Lethbridge Herald (Newspaper) - February 6, 1973, Lethbridge, Alberta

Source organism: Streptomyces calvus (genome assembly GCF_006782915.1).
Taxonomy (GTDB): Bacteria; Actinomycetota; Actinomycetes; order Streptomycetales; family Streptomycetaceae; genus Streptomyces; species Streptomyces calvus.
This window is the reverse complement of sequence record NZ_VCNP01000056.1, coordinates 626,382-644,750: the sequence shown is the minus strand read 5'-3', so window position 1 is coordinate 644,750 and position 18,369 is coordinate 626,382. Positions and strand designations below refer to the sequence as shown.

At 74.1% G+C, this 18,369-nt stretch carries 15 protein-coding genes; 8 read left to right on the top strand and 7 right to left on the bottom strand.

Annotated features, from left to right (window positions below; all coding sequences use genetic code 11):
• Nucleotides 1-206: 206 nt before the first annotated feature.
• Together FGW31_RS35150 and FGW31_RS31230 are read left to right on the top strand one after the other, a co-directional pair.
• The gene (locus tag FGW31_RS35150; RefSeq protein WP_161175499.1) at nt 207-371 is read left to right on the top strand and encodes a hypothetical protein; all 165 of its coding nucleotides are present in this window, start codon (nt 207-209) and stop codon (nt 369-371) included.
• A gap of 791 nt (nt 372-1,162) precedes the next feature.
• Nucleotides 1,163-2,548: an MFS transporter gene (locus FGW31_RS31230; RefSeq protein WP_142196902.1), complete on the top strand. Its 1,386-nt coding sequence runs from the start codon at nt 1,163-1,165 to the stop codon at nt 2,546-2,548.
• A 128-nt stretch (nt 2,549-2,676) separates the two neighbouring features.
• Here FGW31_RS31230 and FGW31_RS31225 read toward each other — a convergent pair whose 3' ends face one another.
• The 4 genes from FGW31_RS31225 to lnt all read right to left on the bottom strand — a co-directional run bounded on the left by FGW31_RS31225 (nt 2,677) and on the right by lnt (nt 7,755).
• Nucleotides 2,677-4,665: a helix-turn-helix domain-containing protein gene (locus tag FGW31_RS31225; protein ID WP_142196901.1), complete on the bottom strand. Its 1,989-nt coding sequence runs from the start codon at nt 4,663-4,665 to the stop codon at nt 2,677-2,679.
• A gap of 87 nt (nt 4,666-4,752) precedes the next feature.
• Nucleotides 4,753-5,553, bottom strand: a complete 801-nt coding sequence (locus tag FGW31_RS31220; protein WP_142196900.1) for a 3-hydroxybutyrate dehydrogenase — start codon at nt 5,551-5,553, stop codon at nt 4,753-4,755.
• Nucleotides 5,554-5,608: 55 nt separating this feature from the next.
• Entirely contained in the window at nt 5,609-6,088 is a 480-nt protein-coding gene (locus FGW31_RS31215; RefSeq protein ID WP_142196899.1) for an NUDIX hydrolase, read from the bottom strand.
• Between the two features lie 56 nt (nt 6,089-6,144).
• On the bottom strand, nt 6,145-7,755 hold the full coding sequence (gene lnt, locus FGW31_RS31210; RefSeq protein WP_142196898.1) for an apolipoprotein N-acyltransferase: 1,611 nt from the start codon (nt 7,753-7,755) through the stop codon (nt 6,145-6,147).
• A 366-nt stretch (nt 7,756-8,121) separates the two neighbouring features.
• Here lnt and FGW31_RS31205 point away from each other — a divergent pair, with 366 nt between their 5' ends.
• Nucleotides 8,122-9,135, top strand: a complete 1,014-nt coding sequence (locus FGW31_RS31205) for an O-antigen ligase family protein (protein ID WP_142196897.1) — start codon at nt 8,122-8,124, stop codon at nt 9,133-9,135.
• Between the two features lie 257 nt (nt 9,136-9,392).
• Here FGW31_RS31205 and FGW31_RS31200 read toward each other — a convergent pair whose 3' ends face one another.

4 - THE LETHBRIDGE HERALD - Tuesday, February 6, 1973 A typical feedlot which uses the competitive telephone bid system to sell cattle. Feeder selling agency Modern Beef Exchange expands By RIC SWIHART of The Herald Modem Beef Exchange Ltd. of Claresholm has expanded services to the Drumheller region, encompassing 75 additional livestock feeders in its fat cattle selling agency. Jon Eaton of Claresholm, president of Modern Beef Exchange, said the central office will be maintained with the Claresholm office. A new office has been established in Drum-heller. The principal behind the organization is to move fat cattle into slaughter markets for the member customers. No profit is made from the service which provides a more efficient sales tool for the members. Each animal moved to market through Modern Beef costs the feeder 75 cents. The group has been operating in the Claresholm region for two years. Enquiries from the Drumheller region prompted the expansion. Mr. Eaton said six Clares- holm cattle feeders decided to form the organization for the purpose of selling their fat steers by a competitive method of telephone bids. For the Claresholm area, all feeders telephone by 10 -a.m. every Monday the.regional office to report the total number of cattle they wish to sell, the type and sex, weight and location in the feedlot. The feeders also notify the office manager how they want the cattle to be offered for sale -to be weighed at the feedlot or at the packing house. The office manager then contacts all the packing house buyers before noon the same day the offer to sell is made. The packing house buyers have until noon Wednesday each week to bid on the cattle through the office manager. They can change bids up or down right up to the deadline, says Myrtle Milnes of' dares-holm, secretary for the central office. The feeders offering the cattle for sale have until 2:30 Wed- nesdays to accept or reject the bids. If they don't accept any bids, they must at some future date offer the same cattle for .sale again. There is no charge for reoffered cattle. All packing bouse buyers are notified by telephone before 4 p.m. Wednesday whether their bid was accepted or rejected. They are also told the amounts of all other bids. Because of feeders preference, the total schedule at Drumheller is two days later. The cattle are compiled for sale Wednesday instead of Mondays. The bid deadline and seller acceptance or rejection deadline is shifted to Friday. Once the offer is accepted by the sellers, the packing house has until Monday to take possession of Claresholm area cattle and until Wednesday at Drumheller. Mr. Eaton pointed to the advantages of the system, including: All buyers have an equal opportunity to bid on all the animals offered. Sellers are able to get the largest number if bids. Sellers can accept or reject bids. If the bid is rejscted, tiie cattle stay at home which doesn't add any expense of transporting the animals from the sales ring. There are 11 possible packing house buyers which can use the system. They are located in Lethbridge, Calgary, Medicine Hat, Red Deer, Edmonton and Spokane, Washington. Mr. Eaton said when the cattle are sold the cheque goes directly to the seller from the buyer. Canfarm set for increase Canfarm, the national computer farm accounting system, is ready to accept increased numbers of customers from Southern Alberta. Ken Dunsdon, head technician for Canfarm at the Lethbridge regional office for the Alberta Department of Agriculture, said there are now six technicians on staff. He said the present staff can handle 300 Canfarm customers. There were 140 Southern Alberta farmers u s i n g the accounting system last year and already in 1973 there have been 35 new accounts opened. Mr. Dunsdon said farmers Contemplating registering in the program should do so as early as possible. "The longer Tick identification important to livestock industry By DR. P. R. WILKINSON Lethbridge Research Station The incidence of tick-borne diseases of livestock on The Prairies has fortunately been low for many years, but ticks are sometimes present in considerable numbers on livestock. The identification of ticks received at the Lethbridge Research Station from time to time helps to provide information on the changing patterns of .tick distribution and their effects. A brief account of species that have caused interest or concern in recent years is given here. Fuller information is available on request from tlie research station or through district agriculturists. 0 The Rocky Mountain wood tick - This tick ranges from south-central Saskatchewan to the Fraser River Canyon in British Columbia. It is often abundant where wild rodents are present in numbers, as in shrubby coulees and the foothills of the eastern slopes of the Rockies. On the prairies it is commonly found on the undersides of cattle in May but appears to have caused little trouble to livestock since the outbreaks of tularaemia in sheep at Seven Persons in the 1940's. Tick paralysis of cattle and sheep is well known in British Columbia but rarely occurs on the prairies. The winter, or moose, tick - This sometimes reaches troublesome numbers on livestock, especially on horses that range in winter over areas used by deer or moose. The larvae usually attach in the fall, but the ticks may not be noticed until spring, when the engorged females become conspicuous. Horses' in poor nutritional condition are affected most. At times, the ticks can be in such large numbers that the animal dies. An insecticidal dust treatment is available for treating animals in cold weather. Careful management of pastures and controlled burning of brush are potential control measures. The American dog trick - Unlike the wood tick, its western counterpart, this tick favors relatively damp riverine and roadside areas from western Ontario to eastern Saskatchewan. On at least two properties, temporary paralysis of colts has been attributed to heavy infestations of this tick in 1 a t e May or June. In 1968, this tick was present in southern Manitoba during an outbreak of anaplasmosis, a disease sometimes spread by ticks in the United States, but the outbreak was contained by slaughtering the cattle. The round tick - This is adapted to prairie gophers and weasels but is quite commonly found on dogs. It has long mouthparts, which render it difficult to remove. It can be distinguished from the brown dog tick by the grayish-white color and nearly spherical shape of the engorged female. The brown dog tick - This subtropical tick is able to survive north of its normal range in heated buildings. It has been reported in Alberta on dogs from the U.S.A. on several occasions, some times many months after introduction. This tick can be a nuisance when dogs are kept indoors, since the ticks crawl out from the bedding and can attach themselves to humans. In parts of the U.S.A., it has become resistant to some insecticides. Efforts should be made to prevent its becoming established in Canada. they put off signing up, the further behind the farm records become," he said. "The great majority of the users last year seemed satisfied with the program and with the increased staff we expect the number of users to increase significantly." Added to the staff of Ross Mc-Arthur and Mr. Dunsdon are Ed Cole who will, work out of the Claresholm Provincial Building, Gary Gheyssen, who will work out of the district agriculturist's office in Medicine Hat and Jim Massy and Bob Appleton who will work out of the Lethbridge office until April. The Alberta government is a user-agency of Canfarm. This is designed to provide accounting assistance to farmers. With the expected increase in users, Colleaux and Mills of Ta-ber, Bevan Hutch and Co. of Brooks and Dick Johnson of Lethbridge have been added as user-agencies. This addition to the program will reduce the farmer's role of making entries to the Canfarm system. The farmer will also be able to learn to more efficiently use the system. For farmers wishing added information, they can contact their district agriculturist or Mr. Dunsdon at the Science Building at the Lethbridge Community College. A booth will be set up as part of AgExpo during April.